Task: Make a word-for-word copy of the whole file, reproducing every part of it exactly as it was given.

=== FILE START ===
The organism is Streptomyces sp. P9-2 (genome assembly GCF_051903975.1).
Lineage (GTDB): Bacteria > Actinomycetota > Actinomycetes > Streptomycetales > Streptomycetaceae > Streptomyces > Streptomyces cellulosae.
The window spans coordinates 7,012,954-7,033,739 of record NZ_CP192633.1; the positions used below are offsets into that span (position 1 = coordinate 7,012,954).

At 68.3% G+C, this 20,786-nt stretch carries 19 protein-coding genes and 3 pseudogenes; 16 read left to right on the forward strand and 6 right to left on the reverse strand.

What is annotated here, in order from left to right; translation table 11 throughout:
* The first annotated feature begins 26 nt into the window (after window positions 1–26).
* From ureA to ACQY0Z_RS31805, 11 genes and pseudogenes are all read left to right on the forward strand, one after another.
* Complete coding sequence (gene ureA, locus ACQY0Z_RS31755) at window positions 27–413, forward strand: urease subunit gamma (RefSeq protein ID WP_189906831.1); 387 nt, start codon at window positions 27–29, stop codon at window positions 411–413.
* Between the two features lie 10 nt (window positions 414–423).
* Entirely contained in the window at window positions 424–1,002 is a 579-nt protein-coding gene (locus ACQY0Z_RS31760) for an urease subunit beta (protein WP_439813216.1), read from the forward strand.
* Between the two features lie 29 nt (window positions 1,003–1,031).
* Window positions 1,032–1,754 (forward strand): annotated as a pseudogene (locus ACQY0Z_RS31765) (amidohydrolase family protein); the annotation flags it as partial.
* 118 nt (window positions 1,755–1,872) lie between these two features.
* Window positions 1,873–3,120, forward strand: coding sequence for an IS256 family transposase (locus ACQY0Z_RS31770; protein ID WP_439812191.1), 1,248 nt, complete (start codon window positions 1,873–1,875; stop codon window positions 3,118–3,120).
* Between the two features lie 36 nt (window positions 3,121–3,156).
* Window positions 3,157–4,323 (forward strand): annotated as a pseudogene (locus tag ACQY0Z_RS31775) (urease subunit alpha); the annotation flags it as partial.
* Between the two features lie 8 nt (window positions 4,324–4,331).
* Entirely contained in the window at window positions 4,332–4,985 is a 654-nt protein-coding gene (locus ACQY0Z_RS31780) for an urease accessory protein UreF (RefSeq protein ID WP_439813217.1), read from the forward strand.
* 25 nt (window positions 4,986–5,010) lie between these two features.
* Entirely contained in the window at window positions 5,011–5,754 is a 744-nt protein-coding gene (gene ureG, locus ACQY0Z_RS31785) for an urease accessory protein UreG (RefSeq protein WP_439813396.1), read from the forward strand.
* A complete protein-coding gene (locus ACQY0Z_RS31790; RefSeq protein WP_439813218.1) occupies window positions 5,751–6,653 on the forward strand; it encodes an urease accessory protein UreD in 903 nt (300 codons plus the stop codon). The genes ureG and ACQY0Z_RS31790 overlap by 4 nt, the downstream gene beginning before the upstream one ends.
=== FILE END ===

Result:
The organism is Streptomyces sp. P9-2 (genome assembly GCF_051903975.1).
Lineage (GTDB): Bacteria > Actinomycetota > Actinomycetes > Streptomycetales > Streptomycetaceae > Streptomyces > Streptomyces cellulosae.
The window spans coordinates 7,012,954-7,033,739 of record NZ_CP192633.1; the positions used below are offsets into that span (position 1 = coordinate 7,012,954).

At 68.3% G+C, this 20,786-nt stretch carries 19 protein-coding genes and 3 pseudogenes; 16 read left to right on the forward strand and 6 right to left on the reverse strand.

What is annotated here, in order from left to right; translation table 11 throughout:
* The first annotated feature begins 26 nt into the window (after window positions 1–26).
* From ureA to ACQY0Z_RS31805, 11 genes and pseudogenes are all read left to right on the forward strand, one after another.
* Complete coding sequence (gene ureA, locus ACQY0Z_RS31755) at window positions 27–413, forward strand: urease subunit gamma (RefSeq protein ID WP_189906831.1); 387 nt, start codon at window positions 27–29, stop codon at window positions 411–413.
* Between the two features lie 10 nt (window positions 414–423).
* Entirely contained in the window at window positions 424–1,002 is a 579-nt protein-coding gene (locus ACQY0Z_RS31760) for an urease subunit beta (protein WP_439813216.1), read from the forward strand.
* Between the two features lie 29 nt (window positions 1,003–1,031).
* Window positions 1,032–1,754 (forward strand): annotated as a pseudogene (locus ACQY0Z_RS31765) (amidohydrolase family protein); the annotation flags it as partial.
* 118 nt (window positions 1,755–1,872) lie between these two features.
* Window positions 1,873–3,120, forward strand: coding sequence for an IS256 family transposase (locus ACQY0Z_RS31770; protein ID WP_439812191.1), 1,248 nt, complete (start codon window positions 1,873–1,875; stop codon window positions 3,118–3,120).
* Between the two features lie 36 nt (window positions 3,121–3,156).
* Window positions 3,157–4,323 (forward strand): annotated as a pseudogene (locus tag ACQY0Z_RS31775) (urease subunit alpha); the annotation flags it as partial.
* Between the two features lie 8 nt (window positions 4,324–4,331).
* Entirely contained in the window at window positions 4,332–4,985 is a 654-nt protein-coding gene (locus ACQY0Z_RS31780) for an urease accessory protein UreF (RefSeq protein ID WP_439813217.1), read from the forward strand.
* 25 nt (window positions 4,986–5,010) lie between these two features.
* Entirely contained in the window at window positions 5,011–5,754 is a 744-nt protein-coding gene (gene ureG, locus ACQY0Z_RS31785) for an urease accessory protein UreG (RefSeq protein WP_439813396.1), read from the forward strand.
* A complete protein-coding gene (locus ACQY0Z_RS31790; RefSeq protein WP_439813218.1) occupies window positions 5,751–6,653 on the forward strand; it encodes an urease accessory protein UreD in 903 nt (300 codons plus the stop codon). The genes ureG and ACQY0Z_RS31790 overlap by 4 nt, the downstream gene beginning before the upstream one ends.